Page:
What’s the Internet?
The old story of the changing face of media is news to many, even those in the industry. Media owners with foresight have transformed much of their ink into ones and zeros delivered via the Worldwide Interwebs (though free weeklies such as the CN&R and The Bay Guardian seem to be less affected by the deserting readers and ad dollars than other media).
Last month the presses at the 90-year-old Wisconsin daily The Capital Times shut down as the paper went completely digital. And now television shows ranging from Lost to the original Twilight Zone can be viewed online for free on sites like hulu.com.
For the media makers with foresight, we’ll see you online; for everyone else, rest in peace.
Grand Theft video game
I love to write about studies that prove video games don’t lead to violence and crime, but, alas, I must show the other side. As I type, gamers across the United States are playing Grand Theft Auto IV—the most anticipated game of the year—on the first day of its release. But it’s not these thumb-strong gamers who are committing crime; it’s the deliverers of the game. Three UPS employees were caught and promptly fired for lifting the Rockstar game designed for the PS3 and Xbox360. According to the blog Ars Technica, these three brown-polyester-outfit-wearing individuals stole single copies of GTA IV, most likely for personal use, as opposed to boxes of many games for resale on eBay.
Brains are so passé
I was a bit bugged-out when I Google Mapped a friend’s house and a photo of her abode popped up! Is everything recorded on Google? Now I’m reading about Evernote.com: “A backup for your brain.” Take a photo, or scan an image or document or save a Web site on any digital device with Internet access and upload the information to Evernote’s servers. Evernote data mines your document and stores it with the metadata, which then can be searched from anywhere with Internet access.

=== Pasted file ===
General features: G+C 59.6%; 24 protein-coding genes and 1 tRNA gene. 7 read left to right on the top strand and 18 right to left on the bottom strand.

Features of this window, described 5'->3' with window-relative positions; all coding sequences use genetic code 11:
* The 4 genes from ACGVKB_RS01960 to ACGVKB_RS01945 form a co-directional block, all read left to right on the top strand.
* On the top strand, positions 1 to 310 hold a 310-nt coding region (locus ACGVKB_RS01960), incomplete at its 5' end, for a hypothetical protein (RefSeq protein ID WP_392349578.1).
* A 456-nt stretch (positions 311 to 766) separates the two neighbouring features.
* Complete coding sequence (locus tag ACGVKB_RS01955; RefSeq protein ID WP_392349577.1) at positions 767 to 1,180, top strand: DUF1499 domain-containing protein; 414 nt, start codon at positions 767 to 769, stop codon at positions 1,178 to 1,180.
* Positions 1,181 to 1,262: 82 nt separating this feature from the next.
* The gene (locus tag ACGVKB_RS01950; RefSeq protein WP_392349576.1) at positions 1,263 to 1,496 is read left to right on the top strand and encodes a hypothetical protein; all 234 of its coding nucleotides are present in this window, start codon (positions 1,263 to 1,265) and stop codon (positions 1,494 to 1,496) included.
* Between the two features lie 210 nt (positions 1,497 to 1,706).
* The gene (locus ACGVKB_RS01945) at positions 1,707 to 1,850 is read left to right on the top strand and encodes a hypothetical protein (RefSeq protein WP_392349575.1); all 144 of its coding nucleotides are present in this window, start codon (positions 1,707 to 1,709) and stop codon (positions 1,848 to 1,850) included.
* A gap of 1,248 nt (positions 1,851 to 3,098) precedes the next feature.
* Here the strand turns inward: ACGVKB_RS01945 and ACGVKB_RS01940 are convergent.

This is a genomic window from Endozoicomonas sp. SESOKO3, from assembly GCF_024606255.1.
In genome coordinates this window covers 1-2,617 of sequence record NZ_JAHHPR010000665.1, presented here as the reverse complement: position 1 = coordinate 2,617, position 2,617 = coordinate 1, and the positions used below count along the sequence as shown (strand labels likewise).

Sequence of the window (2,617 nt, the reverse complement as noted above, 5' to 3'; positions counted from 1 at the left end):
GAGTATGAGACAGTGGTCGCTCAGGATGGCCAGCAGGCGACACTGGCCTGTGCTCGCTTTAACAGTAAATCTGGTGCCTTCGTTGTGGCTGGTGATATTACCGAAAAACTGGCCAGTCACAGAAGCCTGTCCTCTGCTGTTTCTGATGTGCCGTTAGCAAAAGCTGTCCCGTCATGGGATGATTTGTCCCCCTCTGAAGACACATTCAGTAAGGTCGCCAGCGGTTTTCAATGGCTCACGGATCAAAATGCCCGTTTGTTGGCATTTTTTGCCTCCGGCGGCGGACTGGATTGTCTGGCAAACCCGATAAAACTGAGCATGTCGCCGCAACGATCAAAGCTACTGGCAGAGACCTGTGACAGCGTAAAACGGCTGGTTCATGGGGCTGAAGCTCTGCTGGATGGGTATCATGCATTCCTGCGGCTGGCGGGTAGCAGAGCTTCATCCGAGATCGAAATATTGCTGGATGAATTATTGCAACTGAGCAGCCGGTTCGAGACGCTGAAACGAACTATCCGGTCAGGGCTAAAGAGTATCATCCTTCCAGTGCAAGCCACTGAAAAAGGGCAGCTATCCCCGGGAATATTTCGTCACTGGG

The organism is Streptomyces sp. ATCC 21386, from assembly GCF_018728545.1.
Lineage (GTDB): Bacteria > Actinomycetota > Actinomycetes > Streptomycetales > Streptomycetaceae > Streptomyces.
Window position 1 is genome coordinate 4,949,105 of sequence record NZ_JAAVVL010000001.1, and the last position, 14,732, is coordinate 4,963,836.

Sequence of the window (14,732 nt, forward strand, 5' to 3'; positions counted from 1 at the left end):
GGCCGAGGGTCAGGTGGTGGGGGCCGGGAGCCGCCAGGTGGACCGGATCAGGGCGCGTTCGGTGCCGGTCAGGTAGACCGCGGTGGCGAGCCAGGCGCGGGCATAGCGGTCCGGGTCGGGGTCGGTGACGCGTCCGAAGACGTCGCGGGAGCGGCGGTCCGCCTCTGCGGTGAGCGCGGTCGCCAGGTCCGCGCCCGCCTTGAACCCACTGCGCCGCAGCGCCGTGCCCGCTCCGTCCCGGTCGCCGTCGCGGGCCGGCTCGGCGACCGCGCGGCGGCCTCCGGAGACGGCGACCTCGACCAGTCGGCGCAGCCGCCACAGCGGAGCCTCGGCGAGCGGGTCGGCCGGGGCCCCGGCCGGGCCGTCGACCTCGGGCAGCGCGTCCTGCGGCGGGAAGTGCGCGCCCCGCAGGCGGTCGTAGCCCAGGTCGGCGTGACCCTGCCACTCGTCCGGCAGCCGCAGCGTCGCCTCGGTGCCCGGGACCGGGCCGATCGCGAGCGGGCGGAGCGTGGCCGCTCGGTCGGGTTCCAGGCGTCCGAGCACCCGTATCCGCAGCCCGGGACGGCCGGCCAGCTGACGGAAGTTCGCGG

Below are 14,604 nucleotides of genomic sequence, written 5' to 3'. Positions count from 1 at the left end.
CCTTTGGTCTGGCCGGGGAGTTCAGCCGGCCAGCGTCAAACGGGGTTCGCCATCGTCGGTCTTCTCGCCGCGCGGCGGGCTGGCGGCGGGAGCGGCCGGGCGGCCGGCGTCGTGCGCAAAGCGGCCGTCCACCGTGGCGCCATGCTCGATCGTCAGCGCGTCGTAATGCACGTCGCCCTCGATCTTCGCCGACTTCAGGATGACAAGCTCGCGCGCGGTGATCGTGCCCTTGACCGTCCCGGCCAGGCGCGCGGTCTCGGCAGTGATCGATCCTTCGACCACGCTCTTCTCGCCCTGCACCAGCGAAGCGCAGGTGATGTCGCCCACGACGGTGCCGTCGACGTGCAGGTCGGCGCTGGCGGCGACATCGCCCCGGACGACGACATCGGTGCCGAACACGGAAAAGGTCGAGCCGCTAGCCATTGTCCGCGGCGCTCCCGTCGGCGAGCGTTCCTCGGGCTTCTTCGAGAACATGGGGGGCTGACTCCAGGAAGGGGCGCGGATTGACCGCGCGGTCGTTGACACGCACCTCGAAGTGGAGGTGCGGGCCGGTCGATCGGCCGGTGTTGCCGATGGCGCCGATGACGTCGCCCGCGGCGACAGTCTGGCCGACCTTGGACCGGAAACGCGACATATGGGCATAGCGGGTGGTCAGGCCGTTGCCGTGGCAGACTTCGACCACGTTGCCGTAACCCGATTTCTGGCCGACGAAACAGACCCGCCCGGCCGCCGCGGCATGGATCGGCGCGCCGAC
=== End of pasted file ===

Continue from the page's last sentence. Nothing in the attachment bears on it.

For example, you hand me your business card. I take a photo of you and your card with my cell phone and upload it to my Evernote account. I can add notes, such as your name, or let their system attach various notes. When I later search from my WiFi-enabled laptop or my work computer or my friend’s cell phone, I can access this information any time!
I have not saved a phone number to my own gray matter since buying my first cell phone a decade ago, and now I don’t have to remember anything; the robots will do it for me.
Wacky Web site of the week
Here is another way to wile away the work day: grab a Post-it pad and let your inner artist out. Scan your Post-it art and send it to The Post-It Project blog or just scroll through a year’s worth of miniature artwork. thepostitproject.blogspot.com